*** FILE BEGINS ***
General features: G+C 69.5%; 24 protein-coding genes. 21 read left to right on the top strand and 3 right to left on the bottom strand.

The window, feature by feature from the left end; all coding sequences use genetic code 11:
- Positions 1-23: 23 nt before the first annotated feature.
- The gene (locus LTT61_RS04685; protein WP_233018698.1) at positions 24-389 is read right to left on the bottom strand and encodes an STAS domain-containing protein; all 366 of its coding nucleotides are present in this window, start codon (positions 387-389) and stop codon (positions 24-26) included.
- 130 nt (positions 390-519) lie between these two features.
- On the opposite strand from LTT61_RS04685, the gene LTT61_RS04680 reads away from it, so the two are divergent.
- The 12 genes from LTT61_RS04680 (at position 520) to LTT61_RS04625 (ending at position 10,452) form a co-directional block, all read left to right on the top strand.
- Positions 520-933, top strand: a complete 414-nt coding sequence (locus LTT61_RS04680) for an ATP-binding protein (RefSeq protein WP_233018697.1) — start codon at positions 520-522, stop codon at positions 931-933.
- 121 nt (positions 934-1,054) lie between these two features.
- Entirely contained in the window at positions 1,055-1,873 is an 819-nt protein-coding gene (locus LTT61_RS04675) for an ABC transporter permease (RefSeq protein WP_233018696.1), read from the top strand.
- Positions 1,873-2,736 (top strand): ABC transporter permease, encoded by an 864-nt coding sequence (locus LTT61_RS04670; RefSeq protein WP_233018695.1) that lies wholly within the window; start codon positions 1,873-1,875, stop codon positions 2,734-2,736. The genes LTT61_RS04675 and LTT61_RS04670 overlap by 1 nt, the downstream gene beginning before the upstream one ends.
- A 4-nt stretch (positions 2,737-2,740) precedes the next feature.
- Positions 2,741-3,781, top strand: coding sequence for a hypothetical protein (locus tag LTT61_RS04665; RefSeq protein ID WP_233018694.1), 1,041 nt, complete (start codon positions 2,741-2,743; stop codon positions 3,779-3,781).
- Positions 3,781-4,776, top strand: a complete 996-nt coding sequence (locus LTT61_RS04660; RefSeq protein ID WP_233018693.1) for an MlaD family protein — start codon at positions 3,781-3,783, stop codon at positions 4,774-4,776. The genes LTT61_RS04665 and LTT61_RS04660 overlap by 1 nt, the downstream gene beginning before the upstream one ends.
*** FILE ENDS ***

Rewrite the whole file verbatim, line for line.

General features: G+C 69.5%; 24 protein-coding genes. 21 read left to right on the top strand and 3 right to left on the bottom strand.

The window, feature by feature from the left end; all coding sequences use genetic code 11:
- Positions 1-23: 23 nt before the first annotated feature.
- The gene (locus LTT61_RS04685; protein WP_233018698.1) at positions 24-389 is read right to left on the bottom strand and encodes an STAS domain-containing protein; all 366 of its coding nucleotides are present in this window, start codon (positions 387-389) and stop codon (positions 24-26) included.
- 130 nt (positions 390-519) lie between these two features.
- On the opposite strand from LTT61_RS04685, the gene LTT61_RS04680 reads away from it, so the two are divergent.
- The 12 genes from LTT61_RS04680 (at position 520) to LTT61_RS04625 (ending at position 10,452) form a co-directional block, all read left to right on the top strand.
- Positions 520-933, top strand: a complete 414-nt coding sequence (locus LTT61_RS04680) for an ATP-binding protein (RefSeq protein WP_233018697.1) — start codon at positions 520-522, stop codon at positions 931-933.
- 121 nt (positions 934-1,054) lie between these two features.
- Entirely contained in the window at positions 1,055-1,873 is an 819-nt protein-coding gene (locus LTT61_RS04675) for an ABC transporter permease (RefSeq protein WP_233018696.1), read from the top strand.
- Positions 1,873-2,736 (top strand): ABC transporter permease, encoded by an 864-nt coding sequence (locus LTT61_RS04670; RefSeq protein WP_233018695.1) that lies wholly within the window; start codon positions 1,873-1,875, stop codon positions 2,734-2,736. The genes LTT61_RS04675 and LTT61_RS04670 overlap by 1 nt, the downstream gene beginning before the upstream one ends.
- A 4-nt stretch (positions 2,737-2,740) precedes the next feature.
- Positions 2,741-3,781, top strand: coding sequence for a hypothetical protein (locus tag LTT61_RS04665; RefSeq protein ID WP_233018694.1), 1,041 nt, complete (start codon positions 2,741-2,743; stop codon positions 3,779-3,781).
- Positions 3,781-4,776, top strand: a complete 996-nt coding sequence (locus LTT61_RS04660; RefSeq protein ID WP_233018693.1) for an MlaD family protein — start codon at positions 3,781-3,783, stop codon at positions 4,774-4,776. The genes LTT61_RS04665 and LTT61_RS04660 overlap by 1 nt, the downstream gene beginning before the upstream one ends.